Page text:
by Sandra Brown
Publication date: February 10th 2015
Genre: Romance, Suspense
Dr. Emory Charbonneau, a pediatrician and marathon runner, disappears on a mountain road in North Carolina. By the time her husband Jeff, miffed over a recent argument, reports her missing, the trail has grown cold. Literally. Fog and ice encapsulate the mountainous wilderness and paralyze the search for her.
While police suspect Jeff of “instant divorce,” Emory, suffering from an unexplained head injury, regains consciousness and finds herself the captive of a man whose violent past is so dark that he won’t even tell her his name. She’s determined to escape him, and willing to take any risks necessary to survive.
Unexpectedly, however, the two have a dangerous encounter with people who adhere to a code of justice all their own. At the center of the dispute is a desperate young woman whom Emory can’t turn her back on, even if it means breaking the law.
As her husband’s deception is revealed, and the FBI closes in on her captor, Emory begins to wonder if the man with no name is, in fact, her rescuer.
Emory watched through a sliver of space between the window frame and the muslin curtain as he worked the combination on the padlock, went through the gate, and crossed the road to the wrecked pickup where the passenger door stood ajar.
He bent down, looked inside, appeared to be speaking to someone. After a sixty-second conversation, he turned back to the two men. His expression was dark and dangerous. Tight-lipped, he said something to the pair, then strode through the gate and across the yard toward the cabin, leaving the gate open.
She backed away from the window as he burst through the door. “Stay out of sight, but keep an eye on them. Tell me what they’re doing.” He went to the end of the sofa, lifted it, and moved it several feet, then knelt and flipped back the corner of the carpet.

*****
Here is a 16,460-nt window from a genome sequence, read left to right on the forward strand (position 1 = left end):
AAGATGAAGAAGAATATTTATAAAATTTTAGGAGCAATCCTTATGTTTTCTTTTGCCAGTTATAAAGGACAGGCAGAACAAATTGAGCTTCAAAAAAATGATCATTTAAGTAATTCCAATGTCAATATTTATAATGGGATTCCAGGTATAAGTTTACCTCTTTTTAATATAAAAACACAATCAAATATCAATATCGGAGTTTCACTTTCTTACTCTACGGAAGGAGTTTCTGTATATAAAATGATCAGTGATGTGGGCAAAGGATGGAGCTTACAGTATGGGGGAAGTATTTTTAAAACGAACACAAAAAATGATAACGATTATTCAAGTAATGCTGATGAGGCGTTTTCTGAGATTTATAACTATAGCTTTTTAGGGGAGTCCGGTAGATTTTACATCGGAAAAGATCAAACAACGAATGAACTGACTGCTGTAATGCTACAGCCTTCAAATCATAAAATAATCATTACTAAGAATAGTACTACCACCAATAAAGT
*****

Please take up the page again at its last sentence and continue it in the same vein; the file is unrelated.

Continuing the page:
“What’s going on? Who are those men?”
“The brothers Floyd. Norman and Will.”
“Are they asking for your help with their truck?”
“It’s beyond help. They want a ride.”
“Their place. What are they doing?”
“Helping someone out of the pickup. Who’s that?”
“Their kid sister.”
During this terse exchange, he’d pulled up a section of the wood flooring. In the rectangular cavity under the floor was a metal locker like the one she’d found beneath the bed. He flipped the latches and raised the lid.
Firearms. Many. Of all types.
He lifted out a handgun, checked the clip, then tucked it into the waistband of his jeans and pulled down his sweater and coat to conceal it. While Emory stood there, mute with astonishment, he closed the trunk, replaced the flooring and the rug, and moved the sofa back into place.
He said, “Secret’s out,” and motioned down toward the hidden armory. “If the need arises, help yourself. Do you know how to shoot?”
She gaped at him as he went to the bed and stripped the pillowcase off the pillow. Then he picked up her shoes and tossed them into the pillowcase. “If you should run out of firewood before I get back – ”
“Back?” she exclaimed. “You’re not seriously thinking of going with them?”
But apparently he was, because the trio outside were making their way toward his pickup. The one toting a shotgun looked eager to check it out. He went ahead while his brother, with noticeable impatience, ushered their sister around the icier patches in the yard.